Sunday, January 27, 2013

Flat Tires and Stealth Camping

Day 100 (January 24, 2013)
Cusco, Peru to
Day's Ride: 173 Miles

Returning to Cusco, we met up with Kurt and Corey (the two Canadians) and their friend John. John had done this trip about eight years ago and left his bike, totally disassembled, in Venezuela. On a whim, he decided to fly down to Venezuela, put his bike back together, and ride with Kurt and Corey to Chile. He's riding a 1970's BMW R90GS that constantly leaks oil and gasoline and needs to be push started every morning to get running. The needle on one of his carburetors is messed up for some reason, and he has to regulate the flow of gasoline to his engine by slowly adjusting the fuel petcocks as he rides. He's got some crazy stories.

Along with Mike, the three Canadians, and myself, we also managed to pick up an Argentinian named Alfonso on a BMW 650GS. So, now we were all leaving Cusco in a massive ADV MC with six riders.

Our plan was to reach Puno on Lake Titicaca and spend the night there. Unfortunately, a scant eight miles outside of town, disaster struck!

Riding over a patch of dirt in the road, I felt my rear tire lose traction. I assumed I was just sliding on the dirt and gravel; however, after it kept sliding around, I looked down and realized that I had a flat.

I pulled into a school parking lot and took off the wheel. Once again, the enduro stand that I made in Huaraz saved the day.

A quick examination revealed the culprit:

It appeared to be just a random shard of metal that I had picked up in the middle of the road. What are the chances? I got down to business and had the tube changed out in twenty minutes. I then went to air it back up and realized that I had pinched the new tube!

So I then had to pull the new tube out, patch it, and re-install it. What should have only taken 20 minutes ended up taking about an hour and a half. Luckily, the whole gang of riders pitched in and helped out. Mike and John even went down the street, bought bread and canned tuna, and came back and made sandwiches for everyone. Meanwhile, Alfonso helped entertain some of the kids who had come out to watch.

Finally, with the new patched tube installed and inflated, we got back on the road. I had already ridden this stretch of road on the way into Cusco from Arequipa, but it was nice to ride it at a more leisurely pace without getting rained on constantly.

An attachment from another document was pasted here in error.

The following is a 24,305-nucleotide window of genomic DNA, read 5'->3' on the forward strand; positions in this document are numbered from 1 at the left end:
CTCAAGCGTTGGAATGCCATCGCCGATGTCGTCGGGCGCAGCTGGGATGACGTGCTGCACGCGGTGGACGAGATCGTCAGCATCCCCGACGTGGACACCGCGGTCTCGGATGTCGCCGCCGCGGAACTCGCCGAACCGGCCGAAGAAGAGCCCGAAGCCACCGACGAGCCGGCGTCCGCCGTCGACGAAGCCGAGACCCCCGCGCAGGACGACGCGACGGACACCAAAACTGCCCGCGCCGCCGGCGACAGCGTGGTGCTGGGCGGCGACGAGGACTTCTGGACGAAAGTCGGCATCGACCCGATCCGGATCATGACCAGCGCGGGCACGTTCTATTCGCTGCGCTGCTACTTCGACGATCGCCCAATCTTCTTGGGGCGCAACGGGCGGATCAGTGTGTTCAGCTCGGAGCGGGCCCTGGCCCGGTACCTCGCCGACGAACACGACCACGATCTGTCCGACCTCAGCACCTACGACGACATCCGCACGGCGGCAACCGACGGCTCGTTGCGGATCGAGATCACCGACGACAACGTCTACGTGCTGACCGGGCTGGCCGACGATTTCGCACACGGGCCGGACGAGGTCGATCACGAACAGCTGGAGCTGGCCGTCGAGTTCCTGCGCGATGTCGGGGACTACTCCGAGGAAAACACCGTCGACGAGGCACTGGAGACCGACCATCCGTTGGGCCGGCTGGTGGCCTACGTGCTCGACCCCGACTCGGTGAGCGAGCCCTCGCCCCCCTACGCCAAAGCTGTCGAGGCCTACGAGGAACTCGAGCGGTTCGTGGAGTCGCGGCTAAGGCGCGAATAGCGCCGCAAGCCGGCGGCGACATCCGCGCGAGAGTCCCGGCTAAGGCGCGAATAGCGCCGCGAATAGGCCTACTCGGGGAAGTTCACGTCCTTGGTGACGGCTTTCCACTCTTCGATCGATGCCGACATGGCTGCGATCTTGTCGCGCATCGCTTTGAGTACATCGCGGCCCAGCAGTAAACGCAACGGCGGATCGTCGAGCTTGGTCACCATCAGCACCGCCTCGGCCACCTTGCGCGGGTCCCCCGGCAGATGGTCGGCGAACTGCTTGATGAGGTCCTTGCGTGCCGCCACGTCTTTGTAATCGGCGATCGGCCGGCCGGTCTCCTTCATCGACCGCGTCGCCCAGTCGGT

Riding in a group of six people over long distances is actually pretty challenging. Everyone has their own pace and their own riding style. Still, we managed to make it work. I enjoyed letting someone else take lead for a change. I was also able to sit back and enjoy some of the sights that I had missed on the way in.

Due to the late start and the flat, by 4:00 PM we were still 100 miles short of Puno. We made the decision to eat a good dinner at a restaurant and then hunt down a place to camp.

The owner of the resteraunt told us of some Incan ruins near a small village down the road where we might be able to camp. After dinner, we rode down to the ruins and found that they were actually in the village and would probably not afford a suitable camp site. On the way in I had noticed a dirt road leading up into the hills away from the village; with the ruins out of the question, I decided to do a short recon and see if there wasn't a good spot to hide out and camp in the hills.

The road ended up being mostly eroded, overgrown with grass, and struin with baseball sized rocks. Still, about a half mile outside of the village, I found a small grassy field surrounded by a low rockwall and nestled between two small hills. It was the perfect campsite, hidden, quiet, and free!

I rode back down and told the others and we all headed back up into the hills. I was a little worried that John's bike wouldn't make it, but he managed to plough up the hill and through a gap in the rock wall with ease. Those old BMW's run forever.

We set up camp in the dark, and then got out the stoves and made Yerba Matte and hot Chocolate.

This was the first time I had practiced stealth camping on this trip. Usually, I have set up my tent in developed campgrounds or in the backyard at a Hostel. It was a nice change of pace and even nicer with five other riders to hang out with. Without any ride report to write, it was an early night: in the sleeping bag by eight!

1 comment:

  1. It was a good thing that you weren't that far from town when you got the flat. Imagine if you experienced that the middle of nowhere and it was already dark. But talk about being unlucky that such a small piece of metal managed to lodge itself in your tire.

    -Rita McCall